For the four 30 s sprint bouts that were performed not 2h, but three days later no effect was observed [BT (639±35 vs. 644±26 W) and PLA (638±43 vs. 639±25 W) | see Figure 1, right].
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What does the "blood doping"-study tell us? The study shows that there is an instant increase in endurance performance that's practically highly relevant for athletes competing in various sports from a relatively small amount of RBCs (~135 ml) you can extract from a single phlebotomy.

Improvements in sprint/anaerobic performance, on the other hand, seem unlikely. After all, despite a second (larger = 235ml) injection of RBCs the subjects' performance during the 4x30s bouts of all-out cycling on day 3 after the initial transfusion was not increased - in the presence of elevated RBCs, that is (5.03 ± 0.28 versus 4.58 ± 0.17x10^12/L blood) | Comment!.

 + + + The "protein ceiling" study + + +
  • Optimal post-workout protein intake for max. protein synthesis over 8h in resistance-trained women is 1.5-2.0g/kg - More will just  be burned as fuel (Malovany 2018) -- For men we've known this all along: There's a threshold value not to how much protein we can in- and digest in one serving, but rather to the amount of protein that can be used to fuel skeletal muscle protein synthesis after workouts (Humayun 2007Jäger 2017). And while they certainly have to be considered preliminary due to the small sample size of N=9, Malovany et al.'s (2018) latest study shows that a similar threshold exists for female resistance trainees, too.
  • Study type: randomized sequential study of the effect of different amounts of PWO protein ranging from deficient to excess (0.2-2.90 g/kg)
  • Subjects: N = 8 healthy females w/ regular menstrual cycles, who perform whole-body resistance exercise regularly, had trained each major muscle group (i.e., chest, back, and legs) at least twice per week consistently for at least one year prior to recruitment, didn't do more than 30 min of continuous endurance training per exercise session, and whose 1RM on the bench press and leg press of 0.7 and 2.3 × bodyweight, respectively.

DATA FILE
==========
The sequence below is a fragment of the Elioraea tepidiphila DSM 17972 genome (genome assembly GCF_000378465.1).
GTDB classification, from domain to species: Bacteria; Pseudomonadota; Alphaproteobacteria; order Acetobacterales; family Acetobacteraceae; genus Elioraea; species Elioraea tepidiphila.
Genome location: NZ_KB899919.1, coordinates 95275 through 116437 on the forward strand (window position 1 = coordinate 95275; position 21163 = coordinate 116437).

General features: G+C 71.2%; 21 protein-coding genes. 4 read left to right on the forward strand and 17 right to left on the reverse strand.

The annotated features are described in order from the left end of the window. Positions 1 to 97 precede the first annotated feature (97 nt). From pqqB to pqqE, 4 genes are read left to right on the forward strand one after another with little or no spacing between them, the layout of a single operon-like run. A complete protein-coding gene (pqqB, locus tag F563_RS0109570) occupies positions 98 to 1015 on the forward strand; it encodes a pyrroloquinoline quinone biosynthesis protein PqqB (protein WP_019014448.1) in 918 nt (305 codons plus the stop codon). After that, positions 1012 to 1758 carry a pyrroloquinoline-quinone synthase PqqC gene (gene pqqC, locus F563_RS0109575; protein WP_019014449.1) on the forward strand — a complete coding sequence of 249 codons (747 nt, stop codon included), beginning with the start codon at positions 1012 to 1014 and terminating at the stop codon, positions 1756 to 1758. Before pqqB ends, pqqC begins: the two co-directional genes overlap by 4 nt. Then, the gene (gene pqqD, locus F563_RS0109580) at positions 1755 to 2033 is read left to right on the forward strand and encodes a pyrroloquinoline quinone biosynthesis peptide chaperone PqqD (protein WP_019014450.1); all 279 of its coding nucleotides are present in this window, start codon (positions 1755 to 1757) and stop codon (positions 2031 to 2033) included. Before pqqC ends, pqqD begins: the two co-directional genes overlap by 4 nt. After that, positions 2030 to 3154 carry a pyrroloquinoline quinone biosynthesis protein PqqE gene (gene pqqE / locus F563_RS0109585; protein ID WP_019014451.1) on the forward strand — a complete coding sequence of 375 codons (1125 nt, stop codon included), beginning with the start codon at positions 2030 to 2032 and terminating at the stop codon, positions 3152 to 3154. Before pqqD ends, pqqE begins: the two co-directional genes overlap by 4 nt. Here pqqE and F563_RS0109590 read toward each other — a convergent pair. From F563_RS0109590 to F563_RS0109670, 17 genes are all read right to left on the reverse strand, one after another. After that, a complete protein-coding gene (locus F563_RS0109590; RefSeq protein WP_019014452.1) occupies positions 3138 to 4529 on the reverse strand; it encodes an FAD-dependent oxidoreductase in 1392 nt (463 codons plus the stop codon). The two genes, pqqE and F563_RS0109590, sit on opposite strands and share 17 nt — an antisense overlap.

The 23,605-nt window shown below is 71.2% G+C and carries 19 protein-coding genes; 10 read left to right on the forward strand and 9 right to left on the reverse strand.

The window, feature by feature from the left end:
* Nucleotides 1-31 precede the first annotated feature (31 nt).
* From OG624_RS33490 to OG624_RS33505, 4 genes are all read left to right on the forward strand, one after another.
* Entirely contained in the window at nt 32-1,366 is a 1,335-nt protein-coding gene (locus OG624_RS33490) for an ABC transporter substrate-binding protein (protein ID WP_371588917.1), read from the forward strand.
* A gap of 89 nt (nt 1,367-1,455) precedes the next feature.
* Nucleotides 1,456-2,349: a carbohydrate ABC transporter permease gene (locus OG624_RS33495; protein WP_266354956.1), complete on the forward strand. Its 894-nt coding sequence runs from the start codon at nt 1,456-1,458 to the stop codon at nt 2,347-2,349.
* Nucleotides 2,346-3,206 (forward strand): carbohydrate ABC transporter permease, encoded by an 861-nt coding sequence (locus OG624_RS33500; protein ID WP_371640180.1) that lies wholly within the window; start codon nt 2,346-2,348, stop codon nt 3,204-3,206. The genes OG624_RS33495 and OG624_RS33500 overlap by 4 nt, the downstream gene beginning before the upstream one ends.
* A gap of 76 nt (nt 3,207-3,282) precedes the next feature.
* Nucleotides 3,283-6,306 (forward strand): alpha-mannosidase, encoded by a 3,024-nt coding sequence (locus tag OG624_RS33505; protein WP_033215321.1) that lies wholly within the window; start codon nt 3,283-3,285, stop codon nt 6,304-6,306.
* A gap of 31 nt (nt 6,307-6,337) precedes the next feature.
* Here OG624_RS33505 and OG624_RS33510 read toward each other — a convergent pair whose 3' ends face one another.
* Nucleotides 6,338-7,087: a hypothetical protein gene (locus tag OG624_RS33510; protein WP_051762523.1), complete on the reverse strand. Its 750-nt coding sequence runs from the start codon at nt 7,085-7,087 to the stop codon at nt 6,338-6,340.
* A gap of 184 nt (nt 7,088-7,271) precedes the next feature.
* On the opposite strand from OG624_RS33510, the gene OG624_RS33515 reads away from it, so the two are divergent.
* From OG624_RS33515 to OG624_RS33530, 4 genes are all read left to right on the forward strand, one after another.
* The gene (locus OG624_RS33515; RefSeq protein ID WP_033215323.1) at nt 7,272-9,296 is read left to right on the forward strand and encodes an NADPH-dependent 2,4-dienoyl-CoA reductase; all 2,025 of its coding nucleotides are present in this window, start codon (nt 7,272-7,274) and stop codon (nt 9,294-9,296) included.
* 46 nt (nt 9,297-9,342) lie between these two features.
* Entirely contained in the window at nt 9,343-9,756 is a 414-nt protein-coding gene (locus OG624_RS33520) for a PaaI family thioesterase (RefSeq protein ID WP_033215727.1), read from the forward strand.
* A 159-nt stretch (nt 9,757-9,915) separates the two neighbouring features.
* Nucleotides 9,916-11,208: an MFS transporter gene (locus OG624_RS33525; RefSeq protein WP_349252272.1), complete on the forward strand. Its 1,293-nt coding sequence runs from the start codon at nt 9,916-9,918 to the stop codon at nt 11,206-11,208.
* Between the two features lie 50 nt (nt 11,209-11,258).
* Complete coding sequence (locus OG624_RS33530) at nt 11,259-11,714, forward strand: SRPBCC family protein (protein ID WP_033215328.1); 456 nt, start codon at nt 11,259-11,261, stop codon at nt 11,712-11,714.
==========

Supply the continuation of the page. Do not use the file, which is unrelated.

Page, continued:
• Outcomes: steady state whole body phenylalanine rate of appearance (Ra), oxidation (Ox; the reciprocal of protein synthesis, PS) and net protein balance protein synthesis measured via minimally-invasive indicator amino acid oxidation (IAAO) technique (protein synthesis) and urinary Urea: Creatinine ratio (protein oxidation), respectively
  • Exercise standardization: 2d prior to each metabolic trial, all participants were required to complete a prescribed but self-monitored whole-body resistance exercise session - the workout was identical to the workout they would do on the test day, i.e. i) barbell bench press, lat pulldown superset; ii) standing overhead barbell press and seated cable row superset; iii) leg press; and iv) leg extension; each exercise was performed at 75% 1RM for 4 sets of 8-10 repetitions with ~90s rest intervals between sets
  • Dietary standardization: 2-d adaptation diet containing 1.2 g/kg/d of protein during the 2-d controlled training period prior to each metabolic trial
  • Testing days: ingestion of liquid carbohydrate beverage (1 g/kg as a 1:1 ratio of maltodextrin: Gatorade® Endurance) 1h before std. workout (see exercise standardization); each participant completed 6-7 metabolic trials (n = 50 for total trials completed) during the luteal phase, which was defined as the second half of the menstrual cycle.